Welcome to our guest blog page where passion and inspiration coincide. Here Child Life Specialists and Students have the opportunity to share their love for writing with their peers.
If you or anyone you know has a passion for writing and would be interested in being one of our guest bloggers, please email Paige Cos, FACLP Website Coordinator at firstname.lastname@example.org
We would like to introduce…
“One Year Later”
Five hundred twenty-five thousand six hundred minutes. Eight thousand seven hundred sixty hours. 365 days. One year.
It’s been one year since I wrote my last post for FACLP discussing the importance of reminding our professional selves that we are in fact human beings who needed to take time to just experience our feelings brought on by the start of the COVID-19. That despite all of our training in flexibility and being able to constantly go with the flow with a smile on our face, it was okay to just stop and accept the reality of what was our new normal and be mad or sad or frustrated by it. But you guys, I wrote that with just the pandemic in mind, not having the slightest idea the rest of the year would play out like it did.
In that original post I referenced a webinar on “Psychological First Aid: Managing Emotional Challenges in This Unprecedented Time,” by The Beryl Institute, in which Psychotherapist and LCSW, M.J. Murray Vachon utilized a visual to explain mental wellness in healthcare professionals. She showed a river with “rigidity” on one side and “chaos” on the other. Floating in the middle of the river were the traits: flexible, adaptive, coherent, energized, and stable, with the explanation that that these characteristics integrating in the middle of rigidity and chaos leads towards a developmental of mental wellness. At the time I remember thinking “In normal times, this is a really great depiction of the importance of how mental wellness is developed in our field, but how can anyone expect us to be energized and stable and adaptive when it feels like life as we know it is falling apart.”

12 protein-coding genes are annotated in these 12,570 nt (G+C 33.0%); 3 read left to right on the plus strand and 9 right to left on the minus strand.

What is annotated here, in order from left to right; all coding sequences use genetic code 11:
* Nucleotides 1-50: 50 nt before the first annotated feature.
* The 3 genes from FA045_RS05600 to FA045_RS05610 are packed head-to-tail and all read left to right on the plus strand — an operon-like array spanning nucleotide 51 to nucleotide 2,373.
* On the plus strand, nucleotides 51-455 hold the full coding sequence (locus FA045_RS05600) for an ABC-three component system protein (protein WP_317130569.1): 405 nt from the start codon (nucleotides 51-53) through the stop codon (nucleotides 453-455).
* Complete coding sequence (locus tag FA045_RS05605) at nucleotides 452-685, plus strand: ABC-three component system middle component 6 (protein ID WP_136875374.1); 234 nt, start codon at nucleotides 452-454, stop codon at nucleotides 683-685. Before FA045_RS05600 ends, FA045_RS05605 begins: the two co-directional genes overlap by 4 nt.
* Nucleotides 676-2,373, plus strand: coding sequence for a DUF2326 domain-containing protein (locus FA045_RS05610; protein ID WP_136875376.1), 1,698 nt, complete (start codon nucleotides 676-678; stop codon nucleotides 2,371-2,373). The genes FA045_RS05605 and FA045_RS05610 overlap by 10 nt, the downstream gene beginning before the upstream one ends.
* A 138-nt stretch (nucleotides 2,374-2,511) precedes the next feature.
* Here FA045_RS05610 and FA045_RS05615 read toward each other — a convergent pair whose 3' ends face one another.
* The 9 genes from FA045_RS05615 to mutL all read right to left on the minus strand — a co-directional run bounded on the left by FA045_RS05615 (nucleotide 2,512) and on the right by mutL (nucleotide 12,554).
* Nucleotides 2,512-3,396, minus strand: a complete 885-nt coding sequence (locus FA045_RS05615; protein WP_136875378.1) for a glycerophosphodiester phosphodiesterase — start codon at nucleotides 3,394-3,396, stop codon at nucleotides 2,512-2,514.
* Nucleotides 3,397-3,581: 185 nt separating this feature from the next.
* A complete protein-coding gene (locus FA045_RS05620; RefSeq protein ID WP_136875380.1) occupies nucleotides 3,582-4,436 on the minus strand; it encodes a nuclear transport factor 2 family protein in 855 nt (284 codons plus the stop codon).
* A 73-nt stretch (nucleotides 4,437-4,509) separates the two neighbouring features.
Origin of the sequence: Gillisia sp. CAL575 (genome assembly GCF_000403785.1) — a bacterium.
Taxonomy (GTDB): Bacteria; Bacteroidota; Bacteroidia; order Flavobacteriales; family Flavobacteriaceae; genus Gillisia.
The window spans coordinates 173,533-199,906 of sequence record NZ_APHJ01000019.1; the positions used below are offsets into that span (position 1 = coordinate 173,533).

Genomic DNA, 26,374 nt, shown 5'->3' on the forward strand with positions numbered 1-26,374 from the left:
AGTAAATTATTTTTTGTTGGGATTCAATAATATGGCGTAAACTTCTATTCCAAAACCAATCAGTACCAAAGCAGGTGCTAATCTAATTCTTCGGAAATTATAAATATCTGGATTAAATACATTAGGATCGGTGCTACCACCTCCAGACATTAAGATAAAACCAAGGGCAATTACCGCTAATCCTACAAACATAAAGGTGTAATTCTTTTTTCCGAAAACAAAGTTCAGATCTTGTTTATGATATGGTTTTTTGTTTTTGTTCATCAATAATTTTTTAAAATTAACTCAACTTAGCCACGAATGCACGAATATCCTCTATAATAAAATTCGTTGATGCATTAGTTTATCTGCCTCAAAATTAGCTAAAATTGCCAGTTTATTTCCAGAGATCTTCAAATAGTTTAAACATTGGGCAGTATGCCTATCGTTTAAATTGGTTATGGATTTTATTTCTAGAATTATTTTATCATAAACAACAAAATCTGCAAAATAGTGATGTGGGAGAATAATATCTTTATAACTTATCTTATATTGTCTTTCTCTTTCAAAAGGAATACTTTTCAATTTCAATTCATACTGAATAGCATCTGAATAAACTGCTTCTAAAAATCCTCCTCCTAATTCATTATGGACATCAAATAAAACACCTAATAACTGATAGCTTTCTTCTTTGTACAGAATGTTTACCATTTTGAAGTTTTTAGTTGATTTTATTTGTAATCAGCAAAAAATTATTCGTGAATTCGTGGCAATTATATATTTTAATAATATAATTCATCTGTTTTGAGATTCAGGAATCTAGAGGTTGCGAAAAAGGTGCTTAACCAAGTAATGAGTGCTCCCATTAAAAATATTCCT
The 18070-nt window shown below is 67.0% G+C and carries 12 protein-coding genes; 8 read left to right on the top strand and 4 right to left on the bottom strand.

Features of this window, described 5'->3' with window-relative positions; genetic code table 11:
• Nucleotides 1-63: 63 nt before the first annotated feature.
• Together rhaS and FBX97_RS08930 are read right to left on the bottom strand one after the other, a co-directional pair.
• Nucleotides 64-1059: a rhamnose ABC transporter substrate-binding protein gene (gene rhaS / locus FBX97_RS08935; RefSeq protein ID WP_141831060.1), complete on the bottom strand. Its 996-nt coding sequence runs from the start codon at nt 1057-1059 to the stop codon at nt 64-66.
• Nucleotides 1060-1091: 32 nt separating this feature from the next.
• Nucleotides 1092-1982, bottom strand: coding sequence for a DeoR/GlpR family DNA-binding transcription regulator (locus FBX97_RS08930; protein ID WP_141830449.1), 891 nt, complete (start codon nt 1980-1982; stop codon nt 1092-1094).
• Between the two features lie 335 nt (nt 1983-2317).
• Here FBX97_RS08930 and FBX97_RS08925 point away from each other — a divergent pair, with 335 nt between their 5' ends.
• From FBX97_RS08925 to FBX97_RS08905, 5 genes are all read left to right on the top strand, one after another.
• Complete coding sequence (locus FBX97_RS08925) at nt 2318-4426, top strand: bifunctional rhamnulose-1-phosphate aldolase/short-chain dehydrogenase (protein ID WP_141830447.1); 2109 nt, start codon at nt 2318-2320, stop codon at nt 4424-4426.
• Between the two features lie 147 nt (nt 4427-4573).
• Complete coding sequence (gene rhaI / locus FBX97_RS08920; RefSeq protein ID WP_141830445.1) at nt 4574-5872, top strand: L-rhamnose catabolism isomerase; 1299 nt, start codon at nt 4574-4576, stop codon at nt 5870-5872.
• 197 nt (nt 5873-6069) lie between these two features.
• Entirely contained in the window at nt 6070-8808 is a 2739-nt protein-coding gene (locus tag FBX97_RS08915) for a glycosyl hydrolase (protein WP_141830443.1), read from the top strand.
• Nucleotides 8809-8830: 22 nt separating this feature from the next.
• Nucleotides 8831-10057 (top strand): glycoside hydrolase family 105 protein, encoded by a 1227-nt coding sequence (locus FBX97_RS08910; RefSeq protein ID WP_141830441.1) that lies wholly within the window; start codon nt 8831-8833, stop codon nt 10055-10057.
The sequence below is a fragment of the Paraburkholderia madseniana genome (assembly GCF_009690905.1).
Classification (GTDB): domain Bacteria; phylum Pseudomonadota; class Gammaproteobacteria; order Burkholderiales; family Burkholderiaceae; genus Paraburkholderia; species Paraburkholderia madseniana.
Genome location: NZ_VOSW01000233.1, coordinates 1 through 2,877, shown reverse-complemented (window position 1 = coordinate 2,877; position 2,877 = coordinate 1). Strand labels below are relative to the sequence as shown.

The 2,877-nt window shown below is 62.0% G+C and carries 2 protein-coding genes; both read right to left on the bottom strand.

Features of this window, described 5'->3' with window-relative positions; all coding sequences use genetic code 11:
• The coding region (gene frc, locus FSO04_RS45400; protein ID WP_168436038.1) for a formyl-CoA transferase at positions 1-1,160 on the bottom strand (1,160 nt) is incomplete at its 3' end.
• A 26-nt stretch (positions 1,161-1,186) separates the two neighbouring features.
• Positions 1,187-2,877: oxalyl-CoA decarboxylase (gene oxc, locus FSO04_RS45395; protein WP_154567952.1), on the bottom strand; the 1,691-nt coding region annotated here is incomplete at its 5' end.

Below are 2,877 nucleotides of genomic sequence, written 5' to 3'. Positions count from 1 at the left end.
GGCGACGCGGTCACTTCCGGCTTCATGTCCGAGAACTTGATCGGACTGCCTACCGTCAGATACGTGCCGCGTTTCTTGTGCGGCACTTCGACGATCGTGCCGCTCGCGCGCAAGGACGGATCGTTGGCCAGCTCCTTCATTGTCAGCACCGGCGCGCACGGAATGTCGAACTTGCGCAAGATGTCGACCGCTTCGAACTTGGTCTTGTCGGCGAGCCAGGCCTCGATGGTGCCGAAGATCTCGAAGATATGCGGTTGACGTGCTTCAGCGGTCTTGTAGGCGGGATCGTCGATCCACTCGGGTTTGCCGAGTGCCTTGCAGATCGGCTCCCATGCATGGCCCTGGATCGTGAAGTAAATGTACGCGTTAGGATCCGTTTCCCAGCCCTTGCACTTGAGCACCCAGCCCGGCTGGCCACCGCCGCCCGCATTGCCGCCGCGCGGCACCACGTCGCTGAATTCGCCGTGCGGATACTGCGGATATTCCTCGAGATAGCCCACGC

We went through a lot. Like if we’re using the river analogy, we were white water rafting in the middle of a hurricane that came on land. We had the pure chaos of the world battering us from all sides while still trying to keep our head above water in a world where our job was essential and necessary- kids didn’t stop being sick, leadership didn’t stop asking for help with special projects to cheer everyone up, donors didn’t stop calling, interns didn’t stop needing supervision. That was our reality in the child life world and while I encouraged us all to take the time to feel the emotions of that time, I also said that we were in the raft (let’s just keep the whitewater rafting theme going) together. In and out of the hospital, universities, our home life, we kept pushing forward, we grew stronger as a profession, as friends, as teammates and ultimately, we did it. It feels like we can finally see the light at the end of the tunnel, that we’re turning the page to a new chapter, and although it’s more of another new normal instead of full return to what we once knew, it’s here and we’re here.
Playroom doors will open soon. Our beloved bubbles will make a grand reappearance during procedures. We will no longer feel bad about using masks during medical play. Donations will come flooding in, even ones we don’t want. Special visitors and events will again fill our calendars. Conferences will be held in person. Volunteers will be back in full force. Admin will ask for more cards for donors. Life in the child life world will return to “normal,” but does that word even truly apply to any aspect life anymore?
No matter how or why our sense of normalcy changes, we have proven that we are not just flexible, we are resilient. We live the definition of flexibility on a daily basis in our work- we are always ready and able to change so as to adapt to different circumstances that our jobs throw at us. But we are human beings before we are ever a child life specialist and that’s where resilience is key to our mental wellness and our ability to practice professionally. Each of us have shown the ability to mentally or emotionally cope with a crisis- some of us faced multiple crises this year and are still standing. Resilience exists when an individual uses mental processes and behaviors to promote personal assets and protect self from the potential negative effects of external stressors. Whether you continued your at home workouts, or learned to bake bread or sew, bought multiple blue light glasses to help with all of the webinars we were offered, took on homeschooling in addition to working, or even if you binged Schitt’s Creek in a week, those are all protective behaviors that got you through the year of COVID.
We truly can face whatever rapids and rocks the world throws at us, and while it won’t always be fun, we now know we can get through the rough stretch and find the calm waters, if only we stick together (but maybe in person, let’s give Zoom a much needed break).